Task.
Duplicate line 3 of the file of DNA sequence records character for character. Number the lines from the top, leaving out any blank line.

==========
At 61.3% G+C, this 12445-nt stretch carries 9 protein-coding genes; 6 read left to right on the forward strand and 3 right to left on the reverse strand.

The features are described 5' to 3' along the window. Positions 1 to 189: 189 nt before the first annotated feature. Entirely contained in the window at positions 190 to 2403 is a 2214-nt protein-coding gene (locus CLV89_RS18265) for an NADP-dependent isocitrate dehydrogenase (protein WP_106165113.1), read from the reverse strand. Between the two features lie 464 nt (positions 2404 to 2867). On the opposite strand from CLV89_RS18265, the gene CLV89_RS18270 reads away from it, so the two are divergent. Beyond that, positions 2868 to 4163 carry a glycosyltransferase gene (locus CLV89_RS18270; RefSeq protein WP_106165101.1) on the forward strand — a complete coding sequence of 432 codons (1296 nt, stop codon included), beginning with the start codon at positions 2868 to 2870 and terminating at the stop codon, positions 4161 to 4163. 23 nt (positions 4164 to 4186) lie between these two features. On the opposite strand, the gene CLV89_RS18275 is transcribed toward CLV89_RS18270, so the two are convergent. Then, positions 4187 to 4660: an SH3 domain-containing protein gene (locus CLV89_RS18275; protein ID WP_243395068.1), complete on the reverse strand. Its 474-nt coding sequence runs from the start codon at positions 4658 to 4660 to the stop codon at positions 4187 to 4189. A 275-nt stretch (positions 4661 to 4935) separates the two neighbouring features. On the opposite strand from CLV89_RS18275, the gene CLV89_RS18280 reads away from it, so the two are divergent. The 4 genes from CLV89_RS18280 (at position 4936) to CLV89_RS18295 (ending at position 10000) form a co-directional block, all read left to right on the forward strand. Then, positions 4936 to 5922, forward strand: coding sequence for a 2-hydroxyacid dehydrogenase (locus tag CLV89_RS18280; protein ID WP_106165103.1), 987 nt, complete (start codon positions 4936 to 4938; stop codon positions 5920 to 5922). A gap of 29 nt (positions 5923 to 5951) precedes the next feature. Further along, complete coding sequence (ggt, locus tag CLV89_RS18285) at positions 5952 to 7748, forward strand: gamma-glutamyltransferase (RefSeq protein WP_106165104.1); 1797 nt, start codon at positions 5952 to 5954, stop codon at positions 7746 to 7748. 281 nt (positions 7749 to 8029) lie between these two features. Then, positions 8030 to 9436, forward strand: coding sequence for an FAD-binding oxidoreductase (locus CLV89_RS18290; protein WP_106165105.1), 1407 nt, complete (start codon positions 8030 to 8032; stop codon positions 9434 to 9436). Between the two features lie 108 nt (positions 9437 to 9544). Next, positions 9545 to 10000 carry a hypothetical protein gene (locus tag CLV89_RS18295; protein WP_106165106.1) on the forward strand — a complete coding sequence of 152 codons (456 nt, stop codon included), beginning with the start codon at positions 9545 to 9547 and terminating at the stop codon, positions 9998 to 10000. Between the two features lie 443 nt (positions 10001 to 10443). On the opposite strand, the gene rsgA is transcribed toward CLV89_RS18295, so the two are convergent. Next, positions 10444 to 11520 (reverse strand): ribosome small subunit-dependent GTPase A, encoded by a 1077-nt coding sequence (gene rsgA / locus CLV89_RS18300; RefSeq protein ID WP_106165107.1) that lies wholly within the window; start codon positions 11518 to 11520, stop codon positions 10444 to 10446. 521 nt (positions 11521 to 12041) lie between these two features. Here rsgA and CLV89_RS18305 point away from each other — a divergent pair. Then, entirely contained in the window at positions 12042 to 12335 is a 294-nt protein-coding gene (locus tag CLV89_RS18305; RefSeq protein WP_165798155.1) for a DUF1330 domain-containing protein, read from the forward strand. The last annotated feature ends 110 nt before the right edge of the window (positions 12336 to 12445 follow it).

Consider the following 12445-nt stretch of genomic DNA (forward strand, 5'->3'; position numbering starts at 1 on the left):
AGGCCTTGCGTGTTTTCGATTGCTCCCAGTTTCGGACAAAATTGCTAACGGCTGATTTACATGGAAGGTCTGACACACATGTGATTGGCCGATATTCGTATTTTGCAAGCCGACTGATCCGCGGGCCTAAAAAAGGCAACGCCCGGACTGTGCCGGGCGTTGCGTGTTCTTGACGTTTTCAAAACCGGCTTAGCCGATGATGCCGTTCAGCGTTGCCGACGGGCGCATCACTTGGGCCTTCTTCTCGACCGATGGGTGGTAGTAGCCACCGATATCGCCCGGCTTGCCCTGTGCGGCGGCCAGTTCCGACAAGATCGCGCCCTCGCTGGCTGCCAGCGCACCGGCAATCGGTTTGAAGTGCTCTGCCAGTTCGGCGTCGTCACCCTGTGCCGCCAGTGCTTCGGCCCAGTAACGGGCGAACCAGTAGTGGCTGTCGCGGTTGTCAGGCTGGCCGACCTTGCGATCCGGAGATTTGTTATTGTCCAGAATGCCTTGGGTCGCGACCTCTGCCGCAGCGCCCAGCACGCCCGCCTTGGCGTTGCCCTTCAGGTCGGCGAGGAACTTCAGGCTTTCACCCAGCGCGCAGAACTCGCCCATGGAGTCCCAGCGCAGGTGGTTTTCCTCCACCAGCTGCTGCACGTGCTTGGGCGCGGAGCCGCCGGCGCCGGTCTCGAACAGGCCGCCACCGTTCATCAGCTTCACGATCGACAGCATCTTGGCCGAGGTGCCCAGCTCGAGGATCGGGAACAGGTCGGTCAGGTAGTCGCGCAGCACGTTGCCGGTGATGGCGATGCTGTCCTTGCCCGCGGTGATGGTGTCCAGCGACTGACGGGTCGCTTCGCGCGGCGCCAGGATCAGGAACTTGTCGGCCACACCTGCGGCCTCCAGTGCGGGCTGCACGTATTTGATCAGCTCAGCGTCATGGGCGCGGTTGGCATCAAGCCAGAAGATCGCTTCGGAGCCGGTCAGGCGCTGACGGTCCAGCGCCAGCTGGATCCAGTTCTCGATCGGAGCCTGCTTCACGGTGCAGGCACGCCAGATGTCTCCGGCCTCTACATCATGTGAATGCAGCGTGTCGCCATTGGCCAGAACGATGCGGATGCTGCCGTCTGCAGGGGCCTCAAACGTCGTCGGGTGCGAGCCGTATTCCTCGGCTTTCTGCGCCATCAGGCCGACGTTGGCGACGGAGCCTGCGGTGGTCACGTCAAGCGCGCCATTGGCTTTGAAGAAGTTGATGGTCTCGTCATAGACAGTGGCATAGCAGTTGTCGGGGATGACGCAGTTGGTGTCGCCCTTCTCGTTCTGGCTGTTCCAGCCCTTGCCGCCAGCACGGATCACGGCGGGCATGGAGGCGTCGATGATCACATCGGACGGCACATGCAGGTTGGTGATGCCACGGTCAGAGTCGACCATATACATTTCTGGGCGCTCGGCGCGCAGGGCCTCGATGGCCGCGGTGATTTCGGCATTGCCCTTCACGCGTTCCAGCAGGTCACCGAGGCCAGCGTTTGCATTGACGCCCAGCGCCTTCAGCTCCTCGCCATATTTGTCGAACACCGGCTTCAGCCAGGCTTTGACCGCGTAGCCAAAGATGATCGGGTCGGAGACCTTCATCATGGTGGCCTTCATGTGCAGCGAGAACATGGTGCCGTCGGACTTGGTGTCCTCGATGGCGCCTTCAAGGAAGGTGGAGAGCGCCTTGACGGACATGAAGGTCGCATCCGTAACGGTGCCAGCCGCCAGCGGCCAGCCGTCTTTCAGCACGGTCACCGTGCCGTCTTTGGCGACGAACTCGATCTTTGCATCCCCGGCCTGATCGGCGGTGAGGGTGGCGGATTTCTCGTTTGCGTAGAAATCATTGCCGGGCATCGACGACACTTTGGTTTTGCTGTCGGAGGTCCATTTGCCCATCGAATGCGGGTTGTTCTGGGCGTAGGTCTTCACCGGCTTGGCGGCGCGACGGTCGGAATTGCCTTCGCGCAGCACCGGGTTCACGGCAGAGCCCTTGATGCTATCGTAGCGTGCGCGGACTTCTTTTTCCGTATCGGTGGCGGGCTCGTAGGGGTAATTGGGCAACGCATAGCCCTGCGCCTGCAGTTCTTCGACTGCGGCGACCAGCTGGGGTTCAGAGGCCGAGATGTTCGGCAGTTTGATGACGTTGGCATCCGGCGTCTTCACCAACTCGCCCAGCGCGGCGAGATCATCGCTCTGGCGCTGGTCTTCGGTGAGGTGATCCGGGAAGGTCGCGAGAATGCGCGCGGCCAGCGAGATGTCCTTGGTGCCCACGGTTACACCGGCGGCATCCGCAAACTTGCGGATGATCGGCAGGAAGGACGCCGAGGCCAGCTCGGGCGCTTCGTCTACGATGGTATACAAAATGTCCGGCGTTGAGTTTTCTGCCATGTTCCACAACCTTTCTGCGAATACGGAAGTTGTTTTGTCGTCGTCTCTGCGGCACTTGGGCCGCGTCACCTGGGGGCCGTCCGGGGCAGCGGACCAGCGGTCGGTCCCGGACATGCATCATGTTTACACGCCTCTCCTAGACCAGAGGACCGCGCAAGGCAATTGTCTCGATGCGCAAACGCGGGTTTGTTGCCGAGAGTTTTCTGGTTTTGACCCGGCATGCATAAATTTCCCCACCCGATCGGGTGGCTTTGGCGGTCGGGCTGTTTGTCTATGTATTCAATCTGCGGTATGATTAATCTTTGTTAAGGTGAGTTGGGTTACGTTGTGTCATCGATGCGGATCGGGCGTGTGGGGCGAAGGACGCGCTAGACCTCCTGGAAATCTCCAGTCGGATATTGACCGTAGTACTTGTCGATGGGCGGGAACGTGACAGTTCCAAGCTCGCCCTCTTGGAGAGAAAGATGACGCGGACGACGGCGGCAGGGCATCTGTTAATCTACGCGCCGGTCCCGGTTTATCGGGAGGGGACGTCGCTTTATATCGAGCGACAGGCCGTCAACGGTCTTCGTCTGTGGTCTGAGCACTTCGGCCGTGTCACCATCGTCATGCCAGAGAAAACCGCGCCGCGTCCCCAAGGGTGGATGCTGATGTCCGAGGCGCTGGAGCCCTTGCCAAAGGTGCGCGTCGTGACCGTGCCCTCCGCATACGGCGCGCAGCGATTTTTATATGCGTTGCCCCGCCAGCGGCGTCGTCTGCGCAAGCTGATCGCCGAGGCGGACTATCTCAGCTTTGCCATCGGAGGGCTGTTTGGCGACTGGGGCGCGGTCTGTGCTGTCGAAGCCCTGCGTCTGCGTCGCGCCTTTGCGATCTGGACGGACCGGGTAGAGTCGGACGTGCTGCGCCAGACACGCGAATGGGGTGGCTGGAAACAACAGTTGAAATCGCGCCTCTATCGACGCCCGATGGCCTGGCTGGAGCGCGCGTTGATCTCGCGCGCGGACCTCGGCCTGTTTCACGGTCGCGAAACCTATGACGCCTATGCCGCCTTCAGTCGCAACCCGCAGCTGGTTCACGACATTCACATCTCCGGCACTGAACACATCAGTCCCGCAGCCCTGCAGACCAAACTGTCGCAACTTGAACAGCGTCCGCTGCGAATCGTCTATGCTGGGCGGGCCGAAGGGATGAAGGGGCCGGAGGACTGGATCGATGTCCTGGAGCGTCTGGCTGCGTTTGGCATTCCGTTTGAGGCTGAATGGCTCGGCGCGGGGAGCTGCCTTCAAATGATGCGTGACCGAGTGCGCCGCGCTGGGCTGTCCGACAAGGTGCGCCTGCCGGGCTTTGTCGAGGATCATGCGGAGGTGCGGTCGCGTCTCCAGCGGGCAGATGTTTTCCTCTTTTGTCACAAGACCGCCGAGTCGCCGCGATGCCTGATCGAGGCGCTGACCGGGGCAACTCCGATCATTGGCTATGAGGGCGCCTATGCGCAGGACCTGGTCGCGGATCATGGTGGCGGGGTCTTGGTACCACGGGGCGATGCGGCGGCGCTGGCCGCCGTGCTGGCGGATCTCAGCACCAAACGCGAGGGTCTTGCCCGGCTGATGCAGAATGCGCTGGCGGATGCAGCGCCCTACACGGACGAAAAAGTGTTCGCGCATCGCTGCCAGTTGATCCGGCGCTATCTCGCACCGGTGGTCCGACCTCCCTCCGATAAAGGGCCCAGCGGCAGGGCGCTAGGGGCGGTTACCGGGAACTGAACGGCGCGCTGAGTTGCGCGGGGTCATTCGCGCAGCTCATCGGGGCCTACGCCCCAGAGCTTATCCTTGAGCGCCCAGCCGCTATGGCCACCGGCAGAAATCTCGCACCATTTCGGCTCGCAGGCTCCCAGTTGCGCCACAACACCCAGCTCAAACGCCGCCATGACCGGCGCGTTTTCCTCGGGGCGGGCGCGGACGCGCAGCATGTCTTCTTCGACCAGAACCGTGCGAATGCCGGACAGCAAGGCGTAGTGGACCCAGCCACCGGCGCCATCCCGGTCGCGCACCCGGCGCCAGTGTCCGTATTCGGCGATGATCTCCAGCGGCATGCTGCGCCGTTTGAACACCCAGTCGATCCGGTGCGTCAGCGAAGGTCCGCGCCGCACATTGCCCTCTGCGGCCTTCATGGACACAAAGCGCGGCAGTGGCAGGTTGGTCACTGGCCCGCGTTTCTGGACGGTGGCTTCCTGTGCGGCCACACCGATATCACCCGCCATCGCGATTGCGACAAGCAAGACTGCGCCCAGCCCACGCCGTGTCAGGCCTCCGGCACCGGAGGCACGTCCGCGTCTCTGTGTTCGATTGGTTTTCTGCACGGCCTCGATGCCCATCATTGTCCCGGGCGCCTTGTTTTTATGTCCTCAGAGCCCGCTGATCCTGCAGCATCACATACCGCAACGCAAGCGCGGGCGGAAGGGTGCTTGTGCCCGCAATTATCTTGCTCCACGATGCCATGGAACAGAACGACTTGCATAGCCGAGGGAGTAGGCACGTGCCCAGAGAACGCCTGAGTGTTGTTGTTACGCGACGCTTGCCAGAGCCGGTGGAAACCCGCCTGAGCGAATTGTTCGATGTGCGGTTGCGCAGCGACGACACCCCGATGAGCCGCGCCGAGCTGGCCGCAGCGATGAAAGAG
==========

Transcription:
Consider the following 12445-nt stretch of genomic DNA (forward strand, 5'->3'; position numbering starts at 1 on the left):